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Effects of Obesity, Physical Activity, and Nutrient Intake on Knee Osteoarthritis

  • Author / Creator
    Fatemeh Baghbaninaghadehi
  • Osteoarthritis (OA) is a highly prevalent, disabling, and costly disease that affects 1 in 8 (13%) Canadians. In all stages of knee OA, identifying and addressing modifiable risk factors is essential in managing OA, including the recovery trajectory following total knee arthroplasty (TKA). Obesity is the greatest modifiable risk factor for both the development and progression of knee OA, and it is one of the most important predictors for the risk of TKA. Studies to date report conflicting results related to the effectiveness of TKA for patients with obesity. Along with obesity management, diet and physical activity are also repeatedly recommended by the guidelines as modifiable risk factors, yet there are few studies examining the nutritional and activity status of patients with OA in relation to the disease outcomes. Therefore, the assessments and monitoring of physical activity during daily life circumstances and the nutritional status of patients with OA is warranted. This thesis consists of three studies. In the first study, the association between obesity (defined by the World Health Organization (WHO) classification of Body Mass Index (BMI) to normal weight (BMI≤24.99 kg/m2), overweight (25≤BMI≤29.99 kg/m2), obese class I (30≤BMI≤34.99 kg/m2), obese class II (35≤BMI≤39.99 kg/m2), or obese class III (BMI≥40 kg/m2) and comorbidities with complication rates in patients who underwent TKA was examined. Data were extracted from a provincial database of patients who underwent TKA (N=15151) between 2012 and 2016. Results showed that patients in obese class I and II groups were more likely to have pulmonary embolism (p<.001; OR: 2.75 and 2.77, respectively) whereas the patients in obese class III group were more likely to have pulmonary embolism (p<.001; OR: 3.46), deep wound infection (P=.04; OR: 2.25) as well as a trend towards increased risk of readmission (p=.10; OR: 1.32) compared to patients in the normal BMI group. Patients with diabetes, cardiac disease, and circulatory/blood clotting disorders were more likely to have undergone postoperative blood transfusion (p<.001; OR: 1.71, 3.01, and 7.01, respectively), compared to patients without comorbidities. Patients with diabetes and poor mental health were more likely to be readmitted (p<.001; OR: 1.6 and 2.17, respectively), compared to patients without comorbidities. In the second study, we used the same data from the Alberta Bone and Joint Health Institute (ABJHI) repository to investigate the impact of the degree of obesity on patient-reported outcome measures following TKA. Patients who completed the Western Ontario and McMaster Universities (WOMAC) Osteoarthritis Index (N=7748), as well as the EuroQol-5D (EQ-5D; N=3848) quality of life questionnaire were included in this study. By 12 months postoperatively, there were no differences among BMI groups in terms of WOMAC subscales as well as EQ-5D-5L, and all patients, regardless of BMI group, received similar benefits from surgery (p<.001). In the third study, we used a cross-sectional study design to compare nutrient intake, including the amount of fat and saturated fatty acids (SFA) intakes, and daily physical activity between patients with knee OA (N=57) and healthy controls (N=49). We also examined the association between nutrient intake as well as the amount of daily physical activity with self-reported and performance-based measures. Results revealed that patients with OA had less steps/day compared to the control group (5319±432 versus 6839±483 steps/day, p=.04) after adjusting for sex, age, and BMI. Compared to the control group, patients with OA had significantly higher energy-adjusted SFA (p=.04; 250±13.1 and 204±14.8 gr/day, respectively) and trans fatty acids (TFA) intake (p=.05; 1.43±0.15 and 0.91±0.20 gr/day, respectively). Increased SFA intake was associated with greater pain and worse physical function measured using both self report WOMAC (pain and function subscales) and Lower Extremity Function Score (LEFS), as well as a performance-based 6-minute walk test (6MWT) distance. Increased TFA intake was associated with worse WOMAC pain and function, total, and shorter 6MWT distance. However, increased steps/day was associated with better scores in all WOMAC subscales, LEFS, 6MWT, and stair test scores. Overall, findings from this dissertation support the following: 1) obesity appears to be an independent risk factor for adverse events following TKA; 2) patients with higher BMI reported similar benefits from TKA compared to the normal BMI group in terms of OA symptoms and quality of life measures; 3) patients with knee OA walked significantly fewer steps than healthy controls. In terms of nutrient intake, patients also had significantly higher levels of energy, SFA, and TFA intake compared to the healthy control group. More walking was associated with better performance in WOMAC subscales, stair test, LEFS, and 6MWT. Higher consumption of SFA and TFA were associated with worse WOMAC subscales, LEFS, and 6MWT. These findings may be used by patients and care providers to inform the risks and benefits of an elective TKA procedure, and by care providers to emphasize the importance of dietary intake and daily physical activity to manage symptoms in patients with OA.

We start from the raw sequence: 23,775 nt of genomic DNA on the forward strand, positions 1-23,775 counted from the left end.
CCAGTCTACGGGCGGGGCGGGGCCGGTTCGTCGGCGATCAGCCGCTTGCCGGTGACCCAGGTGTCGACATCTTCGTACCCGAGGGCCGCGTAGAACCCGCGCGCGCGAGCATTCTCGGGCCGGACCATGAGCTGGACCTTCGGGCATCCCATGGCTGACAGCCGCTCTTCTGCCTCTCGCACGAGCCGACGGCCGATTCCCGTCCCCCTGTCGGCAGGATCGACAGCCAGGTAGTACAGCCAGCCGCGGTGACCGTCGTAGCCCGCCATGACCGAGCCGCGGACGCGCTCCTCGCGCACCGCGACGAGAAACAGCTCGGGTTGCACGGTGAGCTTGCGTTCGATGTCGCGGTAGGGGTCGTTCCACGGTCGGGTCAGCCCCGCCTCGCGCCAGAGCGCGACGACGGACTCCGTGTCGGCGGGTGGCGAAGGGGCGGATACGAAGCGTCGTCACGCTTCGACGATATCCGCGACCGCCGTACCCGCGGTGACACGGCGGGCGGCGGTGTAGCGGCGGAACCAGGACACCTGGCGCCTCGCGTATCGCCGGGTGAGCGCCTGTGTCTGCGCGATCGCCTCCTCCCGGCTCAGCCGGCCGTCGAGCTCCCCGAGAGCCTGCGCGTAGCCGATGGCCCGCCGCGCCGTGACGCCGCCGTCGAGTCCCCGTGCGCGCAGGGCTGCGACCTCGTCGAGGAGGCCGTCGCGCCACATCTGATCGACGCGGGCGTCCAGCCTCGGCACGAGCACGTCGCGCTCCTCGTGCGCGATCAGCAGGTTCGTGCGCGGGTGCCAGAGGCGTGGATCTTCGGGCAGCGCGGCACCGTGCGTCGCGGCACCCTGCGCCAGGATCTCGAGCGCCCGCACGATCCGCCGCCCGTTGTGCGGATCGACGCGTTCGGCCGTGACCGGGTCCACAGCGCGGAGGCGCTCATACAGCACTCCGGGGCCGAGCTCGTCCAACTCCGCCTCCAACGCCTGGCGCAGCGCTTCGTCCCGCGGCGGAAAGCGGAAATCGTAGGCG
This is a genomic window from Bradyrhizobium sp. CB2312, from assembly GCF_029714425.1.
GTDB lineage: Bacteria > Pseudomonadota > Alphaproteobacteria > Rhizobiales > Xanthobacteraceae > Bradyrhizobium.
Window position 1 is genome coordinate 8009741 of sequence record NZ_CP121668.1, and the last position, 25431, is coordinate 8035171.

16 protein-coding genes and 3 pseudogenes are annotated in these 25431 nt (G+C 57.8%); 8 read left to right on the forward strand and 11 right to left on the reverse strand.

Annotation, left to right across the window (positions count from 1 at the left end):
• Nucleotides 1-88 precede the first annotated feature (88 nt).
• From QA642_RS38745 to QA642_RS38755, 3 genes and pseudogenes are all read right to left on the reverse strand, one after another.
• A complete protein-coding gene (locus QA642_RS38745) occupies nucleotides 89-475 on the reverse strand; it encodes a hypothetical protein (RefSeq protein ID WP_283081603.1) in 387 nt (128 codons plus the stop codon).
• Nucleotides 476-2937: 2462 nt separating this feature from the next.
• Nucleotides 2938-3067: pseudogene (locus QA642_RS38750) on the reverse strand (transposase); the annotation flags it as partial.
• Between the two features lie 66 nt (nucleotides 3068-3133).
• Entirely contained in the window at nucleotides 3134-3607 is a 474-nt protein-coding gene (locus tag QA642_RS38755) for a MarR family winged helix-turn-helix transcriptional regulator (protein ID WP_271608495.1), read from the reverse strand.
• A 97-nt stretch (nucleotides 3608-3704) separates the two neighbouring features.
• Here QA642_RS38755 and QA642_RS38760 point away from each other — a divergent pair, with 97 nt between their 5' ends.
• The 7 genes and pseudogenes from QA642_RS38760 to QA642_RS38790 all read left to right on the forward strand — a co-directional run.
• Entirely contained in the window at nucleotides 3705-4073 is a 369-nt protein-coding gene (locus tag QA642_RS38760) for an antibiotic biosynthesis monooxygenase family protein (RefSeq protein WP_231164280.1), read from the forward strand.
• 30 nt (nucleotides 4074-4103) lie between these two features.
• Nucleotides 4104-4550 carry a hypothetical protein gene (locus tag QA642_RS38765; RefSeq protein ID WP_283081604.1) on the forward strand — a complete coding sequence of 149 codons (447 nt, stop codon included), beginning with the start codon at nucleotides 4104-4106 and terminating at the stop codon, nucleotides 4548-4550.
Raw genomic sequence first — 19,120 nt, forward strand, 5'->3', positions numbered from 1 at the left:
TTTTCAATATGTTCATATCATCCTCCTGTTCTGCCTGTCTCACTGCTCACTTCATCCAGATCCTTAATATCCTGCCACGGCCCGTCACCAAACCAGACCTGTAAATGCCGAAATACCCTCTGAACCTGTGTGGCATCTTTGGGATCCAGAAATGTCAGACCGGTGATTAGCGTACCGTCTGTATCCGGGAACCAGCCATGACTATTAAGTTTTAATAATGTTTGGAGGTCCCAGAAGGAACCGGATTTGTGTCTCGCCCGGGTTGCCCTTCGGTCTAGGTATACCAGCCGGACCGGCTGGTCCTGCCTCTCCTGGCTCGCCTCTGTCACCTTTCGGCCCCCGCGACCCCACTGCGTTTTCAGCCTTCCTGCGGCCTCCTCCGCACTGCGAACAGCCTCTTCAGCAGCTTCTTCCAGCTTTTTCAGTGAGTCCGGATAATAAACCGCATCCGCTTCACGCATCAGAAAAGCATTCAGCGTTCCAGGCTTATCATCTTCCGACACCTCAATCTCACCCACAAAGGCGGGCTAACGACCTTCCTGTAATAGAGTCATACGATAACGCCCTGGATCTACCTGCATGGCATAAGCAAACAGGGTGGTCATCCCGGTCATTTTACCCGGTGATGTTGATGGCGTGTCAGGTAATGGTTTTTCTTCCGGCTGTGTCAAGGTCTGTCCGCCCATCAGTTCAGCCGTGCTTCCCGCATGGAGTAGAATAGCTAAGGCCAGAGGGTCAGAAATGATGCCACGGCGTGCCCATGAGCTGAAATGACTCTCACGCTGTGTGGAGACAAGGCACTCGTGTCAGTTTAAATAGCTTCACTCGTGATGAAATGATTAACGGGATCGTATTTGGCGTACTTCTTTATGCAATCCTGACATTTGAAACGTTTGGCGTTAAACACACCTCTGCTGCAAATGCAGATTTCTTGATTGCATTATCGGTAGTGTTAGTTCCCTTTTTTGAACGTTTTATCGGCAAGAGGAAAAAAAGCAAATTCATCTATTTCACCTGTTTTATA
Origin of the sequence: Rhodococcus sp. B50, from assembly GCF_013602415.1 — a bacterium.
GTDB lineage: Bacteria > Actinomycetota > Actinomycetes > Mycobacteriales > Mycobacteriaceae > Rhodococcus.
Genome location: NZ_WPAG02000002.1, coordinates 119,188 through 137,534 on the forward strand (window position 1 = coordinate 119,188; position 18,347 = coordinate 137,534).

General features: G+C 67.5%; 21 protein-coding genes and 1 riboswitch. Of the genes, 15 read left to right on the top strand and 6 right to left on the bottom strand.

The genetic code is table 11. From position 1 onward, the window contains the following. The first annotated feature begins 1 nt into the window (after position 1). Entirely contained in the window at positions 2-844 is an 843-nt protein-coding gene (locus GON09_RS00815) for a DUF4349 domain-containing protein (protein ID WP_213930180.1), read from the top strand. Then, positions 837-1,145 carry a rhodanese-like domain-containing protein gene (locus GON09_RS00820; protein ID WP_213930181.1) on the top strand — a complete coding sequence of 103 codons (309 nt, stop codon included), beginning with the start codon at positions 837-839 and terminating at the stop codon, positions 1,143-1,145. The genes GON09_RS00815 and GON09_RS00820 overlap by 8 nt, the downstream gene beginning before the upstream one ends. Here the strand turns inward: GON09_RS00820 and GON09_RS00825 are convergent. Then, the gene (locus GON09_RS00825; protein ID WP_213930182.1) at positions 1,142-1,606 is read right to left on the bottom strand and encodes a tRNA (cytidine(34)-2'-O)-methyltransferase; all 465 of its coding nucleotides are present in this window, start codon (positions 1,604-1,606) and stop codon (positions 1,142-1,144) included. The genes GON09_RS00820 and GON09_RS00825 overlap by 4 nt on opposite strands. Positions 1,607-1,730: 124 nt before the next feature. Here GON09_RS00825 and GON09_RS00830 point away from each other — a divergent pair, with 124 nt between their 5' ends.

• Subjects / Keywords
  • Graduation date
    Spring 2021
  • Type of Item
    Thesis
  • Degree
    Doctor of Philosophy
  • DOI
    https://doi.org/10.7939/r3-2vy2-s363
  • License
    This thesis is made available by the University of Alberta Libraries with permission of the copyright owner solely for non-commercial purposes. This thesis, or any portion thereof, may not otherwise be copied or reproduced without the written consent of the copyright owner, except to the extent permitted by Canadian copyright law.